Amsterdam is one of the most magical cities in Europe, thanks to its network of canals and elaborately gabled buildings. The city has always attracted the design world and those obsessed with its world-class museums and one-of-a-kind boutiques. Any visit to Amsterdam should include a mix of Golden Age treasures along with time spent exploring its contemporary side, and the city is now easier to get to from Europe with new direct Eurostar service from London. The best time to visit is spring, as it’s the start of tulip season. The famous flower fields are outside the city, but Amsterdam celebrates the Tulip Festival in April with over 800,000 tulips right in town.
The Pulitzer Hotel in Amsterdam
Amsterdam has no shortage of charming boutique hotels and one standout is the newly renovated Pulitzer Amsterdam, a member of Preferred Hotels. Located in the Nine Streets neighborhood, the hotel is made from 25 interconnected 400-year- old townhouses centered around a courtyard. The design combines original canal house details, such as wood beams and replaces with modern and antique furniture. The hotel pays respects to its literary roots (the owner’s grandfather was Joseph Pulitzer) with a lobby library stocked with Pulitzer Prize-winning books.
The Van Gogh Museum. Photo by Jan-Kees Steenman.
The city is filled with world-class museums and two can’t-miss places include the Van Gogh Museum (reservations are necessary) as well as the Rijksmuseum, home to some of the greatest works of Dutch art. The Anne Frank House is a somber but fascinating stop; visits are by timed entry only. For contemporary art and design, be sure to stop by the Stedelijk Museum, dubbed “the bathtub,” thanks to its new extension. Renowned Dutch architect Rem Koolhaas recently reworked the exhibition space for the museum’s permanent collection, which is known as Stedelijk BASE.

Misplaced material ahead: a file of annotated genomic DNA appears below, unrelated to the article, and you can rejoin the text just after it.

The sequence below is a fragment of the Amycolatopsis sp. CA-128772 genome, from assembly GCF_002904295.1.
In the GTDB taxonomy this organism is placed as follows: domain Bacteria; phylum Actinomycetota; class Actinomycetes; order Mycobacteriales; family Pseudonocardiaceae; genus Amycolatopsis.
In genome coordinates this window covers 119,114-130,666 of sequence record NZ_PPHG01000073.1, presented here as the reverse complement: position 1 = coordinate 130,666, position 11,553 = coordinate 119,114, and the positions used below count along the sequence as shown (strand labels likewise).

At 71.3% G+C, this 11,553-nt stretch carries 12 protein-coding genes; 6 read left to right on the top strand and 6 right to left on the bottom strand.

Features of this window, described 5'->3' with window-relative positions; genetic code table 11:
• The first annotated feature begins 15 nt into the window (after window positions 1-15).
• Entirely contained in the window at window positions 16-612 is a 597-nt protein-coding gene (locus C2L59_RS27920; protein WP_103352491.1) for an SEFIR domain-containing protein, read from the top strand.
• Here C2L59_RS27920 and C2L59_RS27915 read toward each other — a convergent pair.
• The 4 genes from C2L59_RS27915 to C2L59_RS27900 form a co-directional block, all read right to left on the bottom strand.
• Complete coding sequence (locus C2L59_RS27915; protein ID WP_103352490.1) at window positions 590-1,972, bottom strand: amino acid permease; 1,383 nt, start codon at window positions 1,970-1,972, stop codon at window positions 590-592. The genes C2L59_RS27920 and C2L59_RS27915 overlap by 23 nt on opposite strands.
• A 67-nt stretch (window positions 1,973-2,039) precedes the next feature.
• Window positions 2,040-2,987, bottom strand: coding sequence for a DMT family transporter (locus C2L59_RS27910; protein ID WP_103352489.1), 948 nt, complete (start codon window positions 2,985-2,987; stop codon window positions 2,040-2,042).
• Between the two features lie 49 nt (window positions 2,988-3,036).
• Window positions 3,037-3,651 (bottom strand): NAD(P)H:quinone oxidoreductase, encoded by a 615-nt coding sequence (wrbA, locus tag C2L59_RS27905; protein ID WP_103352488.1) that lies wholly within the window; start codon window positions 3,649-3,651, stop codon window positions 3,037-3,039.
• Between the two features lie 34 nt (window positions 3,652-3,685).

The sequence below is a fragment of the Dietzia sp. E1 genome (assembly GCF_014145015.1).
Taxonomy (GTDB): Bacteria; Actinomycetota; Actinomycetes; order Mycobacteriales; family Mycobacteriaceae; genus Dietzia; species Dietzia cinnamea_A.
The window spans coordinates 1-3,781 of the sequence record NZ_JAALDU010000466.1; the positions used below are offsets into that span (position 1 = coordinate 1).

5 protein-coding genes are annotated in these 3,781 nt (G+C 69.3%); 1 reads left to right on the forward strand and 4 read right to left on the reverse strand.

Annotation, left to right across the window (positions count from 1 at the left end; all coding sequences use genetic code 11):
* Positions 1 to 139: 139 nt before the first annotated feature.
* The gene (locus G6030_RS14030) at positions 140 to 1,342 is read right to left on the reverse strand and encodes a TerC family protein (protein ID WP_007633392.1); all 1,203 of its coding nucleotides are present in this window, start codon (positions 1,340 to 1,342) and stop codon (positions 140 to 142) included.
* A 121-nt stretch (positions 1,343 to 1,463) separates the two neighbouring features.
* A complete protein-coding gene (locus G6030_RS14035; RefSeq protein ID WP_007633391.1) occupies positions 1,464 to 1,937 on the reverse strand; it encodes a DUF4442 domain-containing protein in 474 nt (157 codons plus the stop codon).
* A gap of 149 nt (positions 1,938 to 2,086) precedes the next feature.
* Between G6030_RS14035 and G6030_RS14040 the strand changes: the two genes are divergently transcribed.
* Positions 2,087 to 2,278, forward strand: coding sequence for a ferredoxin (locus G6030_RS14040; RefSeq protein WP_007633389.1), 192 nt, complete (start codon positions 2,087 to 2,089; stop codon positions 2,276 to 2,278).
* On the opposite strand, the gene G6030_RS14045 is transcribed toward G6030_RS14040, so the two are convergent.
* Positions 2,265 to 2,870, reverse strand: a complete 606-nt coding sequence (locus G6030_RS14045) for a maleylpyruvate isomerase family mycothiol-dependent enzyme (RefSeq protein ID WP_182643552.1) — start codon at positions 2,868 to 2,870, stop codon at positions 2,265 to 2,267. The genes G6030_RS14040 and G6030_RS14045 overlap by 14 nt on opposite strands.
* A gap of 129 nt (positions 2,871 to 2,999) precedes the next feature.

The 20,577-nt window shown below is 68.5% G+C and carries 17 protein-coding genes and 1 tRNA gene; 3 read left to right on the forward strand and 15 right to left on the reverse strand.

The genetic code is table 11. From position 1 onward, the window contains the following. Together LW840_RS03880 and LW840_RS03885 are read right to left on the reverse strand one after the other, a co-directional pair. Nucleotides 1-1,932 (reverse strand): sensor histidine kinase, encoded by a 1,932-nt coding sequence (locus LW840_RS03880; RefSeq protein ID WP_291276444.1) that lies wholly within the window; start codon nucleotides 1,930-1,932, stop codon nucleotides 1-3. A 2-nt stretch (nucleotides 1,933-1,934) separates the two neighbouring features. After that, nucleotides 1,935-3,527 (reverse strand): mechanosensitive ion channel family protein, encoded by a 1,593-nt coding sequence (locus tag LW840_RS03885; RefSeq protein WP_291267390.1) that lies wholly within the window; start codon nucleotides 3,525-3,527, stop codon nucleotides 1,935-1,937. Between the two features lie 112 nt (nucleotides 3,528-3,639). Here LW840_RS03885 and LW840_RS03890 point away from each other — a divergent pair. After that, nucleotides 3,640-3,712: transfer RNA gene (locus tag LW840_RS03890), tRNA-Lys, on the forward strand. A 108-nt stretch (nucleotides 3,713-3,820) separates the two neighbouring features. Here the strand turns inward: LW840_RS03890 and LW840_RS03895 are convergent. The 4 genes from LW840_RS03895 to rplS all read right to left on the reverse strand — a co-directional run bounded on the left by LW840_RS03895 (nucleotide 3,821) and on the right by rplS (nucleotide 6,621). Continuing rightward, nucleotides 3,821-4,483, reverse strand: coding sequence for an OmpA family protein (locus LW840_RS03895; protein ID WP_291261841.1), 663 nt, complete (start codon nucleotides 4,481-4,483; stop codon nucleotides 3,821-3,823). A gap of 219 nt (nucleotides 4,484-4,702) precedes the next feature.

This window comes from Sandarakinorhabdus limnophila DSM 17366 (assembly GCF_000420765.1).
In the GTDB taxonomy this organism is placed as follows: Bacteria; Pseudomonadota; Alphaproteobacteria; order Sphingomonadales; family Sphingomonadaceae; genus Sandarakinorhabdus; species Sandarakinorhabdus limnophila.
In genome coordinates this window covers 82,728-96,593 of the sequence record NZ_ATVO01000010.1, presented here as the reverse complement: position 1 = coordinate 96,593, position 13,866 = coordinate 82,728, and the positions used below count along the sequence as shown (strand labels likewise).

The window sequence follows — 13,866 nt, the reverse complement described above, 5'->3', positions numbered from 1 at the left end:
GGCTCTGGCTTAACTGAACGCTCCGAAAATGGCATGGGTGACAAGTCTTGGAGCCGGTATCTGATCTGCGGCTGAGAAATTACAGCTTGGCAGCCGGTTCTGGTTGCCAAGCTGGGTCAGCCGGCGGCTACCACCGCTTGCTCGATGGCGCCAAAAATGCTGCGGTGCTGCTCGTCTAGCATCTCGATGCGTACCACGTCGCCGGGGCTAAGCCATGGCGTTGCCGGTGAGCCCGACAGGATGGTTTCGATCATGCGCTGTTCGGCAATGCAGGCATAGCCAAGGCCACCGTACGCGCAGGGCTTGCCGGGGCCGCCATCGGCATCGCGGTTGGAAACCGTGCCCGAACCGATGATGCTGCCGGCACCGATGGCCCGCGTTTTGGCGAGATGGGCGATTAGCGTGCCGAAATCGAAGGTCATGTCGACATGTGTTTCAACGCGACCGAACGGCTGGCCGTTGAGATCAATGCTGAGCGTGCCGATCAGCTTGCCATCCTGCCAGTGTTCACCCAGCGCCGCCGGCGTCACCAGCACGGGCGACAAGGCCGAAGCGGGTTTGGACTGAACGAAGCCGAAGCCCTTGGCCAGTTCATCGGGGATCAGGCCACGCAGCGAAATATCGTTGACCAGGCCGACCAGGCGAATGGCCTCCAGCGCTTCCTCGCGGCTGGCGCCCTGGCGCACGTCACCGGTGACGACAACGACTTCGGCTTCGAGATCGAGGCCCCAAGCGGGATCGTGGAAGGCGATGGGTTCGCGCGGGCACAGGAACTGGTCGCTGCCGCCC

Smaller art spaces include the GO Gallery which champions street art. Mediamatic showcases projects about sustainability, innovative agriculture and bio-art; here you can enjoy a vegan lunch grown in an onsite aquaponics greenhouse. Foam is a small gallery that packs a big punch with its international photography collection. Younger visitors will love The Nemo science museum, which is housed in a Renzo Piano-designed building that resembles the hull of a ship. On a sunny day make sure to have lunch on the outdoor terrace overlooking the water.
Rijksmuseum. Photo by John Lewis Marshall.
One of the best ways to experience Amsterdam is on the water, and there’s a wide variety of boat cruises specializing in everything from pancakes to art. The Rijksmuseum offers its own canal cruise, while Architecture Tours sail past the new buildings of the Eastern Docklands or the manmade islands of the new IJburg District.
Amsterdam’s rich design heritage is seen in its unique shops. X Bank, a combination art gallery and department store, specializes in Dutch labels, while Pluk is a charming café and home goods store. Six and Sons sells a curated mix of new and vintage items sourced from around the world.
Dutch design has its own aesthetic and global following, and some of the best examples are found at hotel cum design studio Droog, which is known for its quirky and innovative pieces such as the now iconic “Chest of Drawers” from Tejo Remy. Head to Hay Amsterdam to browse the midcentury modern furniture, or The Frozen Fountain to see pieces from emerging designers. The Otherist is inspired by Victorian curiosity cabinets and stocks everything from taxidermy to jewelry and housewares.
The city’s dining scene is booming, and diners can take their pick from traditional Dutch cuisine served with a twist or a meal with a global influence. The stylish Nooch showcases an Asian fusion menu and is ideal for lunch or dinner. Bar Fisk feels like a seaside patio and the menu features the flavors of Tel Aviv, such as cured seabream with fennel and pomegranate. Pick up beautifully packaged chocolate bars from Urban Cacao. The jade-green Bar Botanique in the Eastern Docklands feels tropical, thanks to an abundance of plants and bamboo trees. And don’t forget the occasional hot stroopwafel from the street vendors!
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